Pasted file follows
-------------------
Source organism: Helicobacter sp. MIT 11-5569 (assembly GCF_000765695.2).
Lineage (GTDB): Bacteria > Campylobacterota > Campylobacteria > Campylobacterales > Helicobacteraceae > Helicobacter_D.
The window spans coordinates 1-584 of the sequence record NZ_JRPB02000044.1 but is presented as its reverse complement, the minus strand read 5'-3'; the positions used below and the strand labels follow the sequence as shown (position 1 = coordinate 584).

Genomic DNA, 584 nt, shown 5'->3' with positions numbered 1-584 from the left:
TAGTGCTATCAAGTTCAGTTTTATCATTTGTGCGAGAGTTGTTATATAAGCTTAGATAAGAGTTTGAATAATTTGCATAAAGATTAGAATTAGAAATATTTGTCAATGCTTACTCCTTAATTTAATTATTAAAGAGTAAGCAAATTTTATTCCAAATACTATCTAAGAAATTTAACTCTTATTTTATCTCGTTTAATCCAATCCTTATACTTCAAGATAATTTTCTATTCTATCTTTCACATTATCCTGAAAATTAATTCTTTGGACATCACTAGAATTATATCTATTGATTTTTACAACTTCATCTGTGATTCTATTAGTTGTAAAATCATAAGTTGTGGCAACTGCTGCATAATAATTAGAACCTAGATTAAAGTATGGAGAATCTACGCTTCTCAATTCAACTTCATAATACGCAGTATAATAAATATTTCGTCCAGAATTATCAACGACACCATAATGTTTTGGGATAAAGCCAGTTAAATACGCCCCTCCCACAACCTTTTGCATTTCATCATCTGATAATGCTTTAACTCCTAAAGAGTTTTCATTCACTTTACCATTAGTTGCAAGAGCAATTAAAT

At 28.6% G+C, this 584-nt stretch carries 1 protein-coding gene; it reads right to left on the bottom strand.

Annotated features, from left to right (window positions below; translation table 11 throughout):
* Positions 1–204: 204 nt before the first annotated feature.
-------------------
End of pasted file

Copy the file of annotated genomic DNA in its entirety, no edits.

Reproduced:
Source organism: Helicobacter sp. MIT 11-5569 (assembly GCF_000765695.2).
Lineage (GTDB): Bacteria > Campylobacterota > Campylobacteria > Campylobacterales > Helicobacteraceae > Helicobacter_D.
The window spans coordinates 1-584 of the sequence record NZ_JRPB02000044.1 but is presented as its reverse complement, the minus strand read 5'-3'; the positions used below and the strand labels follow the sequence as shown (position 1 = coordinate 584).

Genomic DNA, 584 nt, shown 5'->3' with positions numbered 1-584 from the left:
TAGTGCTATCAAGTTCAGTTTTATCATTTGTGCGAGAGTTGTTATATAAGCTTAGATAAGAGTTTGAATAATTTGCATAAAGATTAGAATTAGAAATATTTGTCAATGCTTACTCCTTAATTTAATTATTAAAGAGTAAGCAAATTTTATTCCAAATACTATCTAAGAAATTTAACTCTTATTTTATCTCGTTTAATCCAATCCTTATACTTCAAGATAATTTTCTATTCTATCTTTCACATTATCCTGAAAATTAATTCTTTGGACATCACTAGAATTATATCTATTGATTTTTACAACTTCATCTGTGATTCTATTAGTTGTAAAATCATAAGTTGTGGCAACTGCTGCATAATAATTAGAACCTAGATTAAAGTATGGAGAATCTACGCTTCTCAATTCAACTTCATAATACGCAGTATAATAAATATTTCGTCCAGAATTATCAACGACACCATAATGTTTTGGGATAAAGCCAGTTAAATACGCCCCTCCCACAACCTTTTGCATTTCATCATCTGATAATGCTTTAACTCCTAAAGAGTTTTCATTCACTTTACCATTAGTTGCAAGAGCAATTAAAT

At 28.6% G+C, this 584-nt stretch carries 1 protein-coding gene; it reads right to left on the bottom strand.

Annotated features, from left to right (window positions below; translation table 11 throughout):
* Positions 1–204: 204 nt before the first annotated feature.